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Narasimhan S.,Madras Diabetes Research Foundation | Narasimhan S.,Dr Mohans Diabetes Specialities Center | Narasimhan S.,Collaborating Center for Non Communicable Diseases Prevention and Control | Gokulakrishnan K.,Madras Diabetes Research Foundation | And 17 more authors.
Clinical Biochemistry | Year: 2010

ObjectiveOur work is aimed at exploring the interrelationship of oxidative stress and insulin resistance in NAFLD subjects with and without type 2 diabetes in a population-based study. MethodsSubjects [. n= 200] were recruited from the Chennai Urban Rural Epidemiology Study. 1: Normal glucose tolerance (NGT) subjects without NAFLD; 2: NGT with NAFLD; 3: type 2 diabetic subjects [T2DM] without NAFLD and 4: T2DM with NAFLD. Thiobarbituric acid reactive substances (TBARS), protein carbonyl (PCC) and glutathione levels were measured by standard methods. Ultrasound of the liver was used to diagnose NAFLD. Results: TBARS and PCC levels were significantly elevated and GSH/GSSG ratio was significantly decreased in diabetic subjects with NAFLD compared to all other groups (p trend < 0.001). Oxidative stress markers significantly associated with NAFLD even after adjusting for age, gender, BMI and glycemic status. Conclusions: Increased oxidative stress is independently associated with NAFLD in Asian Indians without and with T2DM. © 2010 The Canadian Society of Clinical Chemists.

Anjana R.M.,Collaborating Center for Non communicable Diseases Prevention and Control | Sudha V.,Collaborating Center for Non communicable Diseases Prevention and Control | Lakshmipriya N.,Collaborating Center for Non communicable Diseases Prevention and Control | Subhashini S.,Collaborating Center for Non communicable Diseases Prevention and Control | And 9 more authors.
International Journal of Behavioral Nutrition and Physical Activity | Year: 2015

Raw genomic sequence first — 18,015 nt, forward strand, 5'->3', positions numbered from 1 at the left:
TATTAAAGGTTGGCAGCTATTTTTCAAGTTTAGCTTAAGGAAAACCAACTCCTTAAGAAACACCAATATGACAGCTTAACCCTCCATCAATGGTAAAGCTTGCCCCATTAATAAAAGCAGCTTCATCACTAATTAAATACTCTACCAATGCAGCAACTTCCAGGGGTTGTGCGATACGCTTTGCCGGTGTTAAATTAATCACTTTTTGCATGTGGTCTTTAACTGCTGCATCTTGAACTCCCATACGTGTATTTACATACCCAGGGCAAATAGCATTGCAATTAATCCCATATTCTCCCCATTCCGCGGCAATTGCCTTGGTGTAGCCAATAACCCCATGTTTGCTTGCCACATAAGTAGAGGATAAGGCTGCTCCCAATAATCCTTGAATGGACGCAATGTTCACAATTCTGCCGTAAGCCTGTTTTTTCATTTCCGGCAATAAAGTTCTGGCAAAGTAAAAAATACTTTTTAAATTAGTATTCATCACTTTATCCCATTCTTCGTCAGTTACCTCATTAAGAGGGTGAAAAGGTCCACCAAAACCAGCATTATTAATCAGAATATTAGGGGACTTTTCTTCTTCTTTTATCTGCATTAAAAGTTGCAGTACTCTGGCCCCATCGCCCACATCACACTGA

Background: Measurement of physical activity in epidemiological studies requires tools which are reliable, valid and culturally relevant. We attempted to develop a physical activity questionnaire (PAQ) that would measure physical activity in various domains over a year and which would be valid for use in adults of different age groups with varying levels of activity in urban and rural settings in low and middle income countries like India. The present paper aims to assess the reliability and validity of this new PAQ- termed the Madras Diabetes Research Foundation- Physical Activity Questionnaire (MPAQ). Methods: The MPAQ was administered by trained interviewers to 543 individuals of either gender aged 20 years and above from urban and rural areas in 10 states of India from May to August 2011, followed by a repeat administration within a month for assessing reliability. Relative validity was performed against the Global Physical Activity Questionnaire (GPAQ). Construct validity was tested by plotting time spent in sitting and moderate and vigorous physical activity (MVPA) against body-mass index (BMI) and waist circumference. Criterion validity was assessed using the triaxial accelerometer, in a separate subset of 103 individuals. Bland and Altman plots were used to assess the agreement between MPAQ and accelerometer. Results: The interclass correlation coefficients (ICC) for total energy expenditure and physical activity levels were 0.82 and 0.73 respectively, between baseline and 1st month. The ICC between GPAQ and the MPAQ was 0.40 overall. The construct validity of the MPAQ showed linear association between sitting and MVPA, and BMI and waist circumference independent of age and gender. The Spearman's correlation coefficients for sedentary activity, MVPA and overall PA for MPAQ against the accelerometer were 0.48 (95%CI-0.32-0.62), 0.44 (0.27-0.59) and 0.46 (0.29-0.60) respectively. Bland and Altman plots showed good agreement between MPAQ and accelerometer for sedentary behavior and fair agreement for MVPA. Conclusion: The MPAQ is an acceptable, reproducible and valid instrument, which captures data from multiple activity domains over the period of a year from adults of both genders and varying ages in various walks of life residing in urban and rural India. © 2015 Anjana et al.

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